Today Kansans will face an added tax burden on retail purchases, as the statewide sales tax rate goes up by one cent per dollar. Touted by its backers like Kansas Governor Mark Parkinson as a “one percent” increase in the tax, it is actually an increase of (6.3 – 5.3) / 5.3 = 18.9 percent.
In some parts of the state, the combined rate will soar to over ten percent. The City of Lawrence is considering whether to require businesses to post signs advising — or warning– shoppers of the sales tax they’ll pay in stores.
The debate over the sales tax and the harm it causes was fueled by two studies that were often viewed as competing with each other, but really didn’t. One looked at the harmful effects of the tax for just one year and concluded that while the sales tax would destroy private sector jobs, a reduction in state spending would cause even more harm. Naturally, tax and spending advocates latched on to this study.
The other looked at a longer period of time and considered actual consumer response to increased taxes. It, not surprisingly, found that the sales tax would be very harmful.
The first study, besides looking at just one year, also shows evidence of faulty thinking. This study, produced by Wichita State University professor John D. Wong, contains this paragraph in its conclusion:
Second, the revenue enhancement scenario spreads the negative effects throughout the state, both geographically and across all 2.8 million residents. The effect on any individual and on any business is minor. In contrast, the spending reduction scenario severely affects a small number of state residents and businesses — state employees and those private-sector businesses that serve state employees and state government directly. The likelihood of a business failing under this scenario is much greater than in the tax increase scenario. A business failure will have a ripple effect across the economy.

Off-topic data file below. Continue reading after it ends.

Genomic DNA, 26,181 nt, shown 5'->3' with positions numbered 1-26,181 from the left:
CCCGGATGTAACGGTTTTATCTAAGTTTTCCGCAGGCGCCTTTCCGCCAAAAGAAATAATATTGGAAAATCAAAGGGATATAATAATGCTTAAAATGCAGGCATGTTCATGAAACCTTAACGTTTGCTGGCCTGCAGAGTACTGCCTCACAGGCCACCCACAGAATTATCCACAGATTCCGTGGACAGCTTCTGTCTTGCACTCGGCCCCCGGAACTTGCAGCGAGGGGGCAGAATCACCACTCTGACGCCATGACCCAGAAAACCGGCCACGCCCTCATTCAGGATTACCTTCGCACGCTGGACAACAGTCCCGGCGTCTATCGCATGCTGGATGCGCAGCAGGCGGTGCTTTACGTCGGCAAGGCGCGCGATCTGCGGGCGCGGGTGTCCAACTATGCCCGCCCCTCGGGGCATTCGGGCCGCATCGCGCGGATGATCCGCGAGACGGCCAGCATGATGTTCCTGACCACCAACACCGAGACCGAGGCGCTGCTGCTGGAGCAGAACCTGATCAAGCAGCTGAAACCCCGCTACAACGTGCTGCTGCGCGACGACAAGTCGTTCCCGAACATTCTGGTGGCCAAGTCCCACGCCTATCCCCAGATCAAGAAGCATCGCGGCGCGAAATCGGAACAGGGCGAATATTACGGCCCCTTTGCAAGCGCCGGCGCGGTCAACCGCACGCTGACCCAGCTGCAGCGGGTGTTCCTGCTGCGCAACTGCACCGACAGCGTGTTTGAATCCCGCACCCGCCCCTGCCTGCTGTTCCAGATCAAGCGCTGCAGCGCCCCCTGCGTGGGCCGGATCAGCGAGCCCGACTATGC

In this paragraph we can find several examples of faulty economic thinking.
For example, as Kansas consumers will now have less discretionary income and may dine at restaurants less often, it’s possible that restaurants might close. More likely, however, the restaurant manager will find he doesn’t need as many employees to serve the diminished customer base, so a waiter loses his job.
These job losses, affecting just one or two people at a time and spread across the state, won’t create a business failure, as Wong mentions. There won’t be newspaper or television stories. But for the people directly harmed, I’m sure they won’t view the effect as “minor,” as Wong writes.
And Wong may have forgotten that each lost job produces a little ripple of its own.
Furthermore, when these job losses are aggregated over the state, there will be an impact. How much? Well, the sales tax is estimated by Wong to bring in $350 million, so we can use that as an estimate of the amount of money Kansans don’t have to spend at their own direction and discretion anymore.
(Wong notes that some of the sales tax will be paid by visitors to our state. Welcome to Kansas!)
We also see in the paragraph one of the primary problems with government taxation and spending. John Stossel explains:
The Public Choice school of economics calls this the problem of concentrated benefits and dispersed costs. Individual members of relatively small interest groups stand to gain huge rewards when they lobby for government favors, but each taxpayer will pay only a tiny portion of the cost of any particular program, making opposition pointless.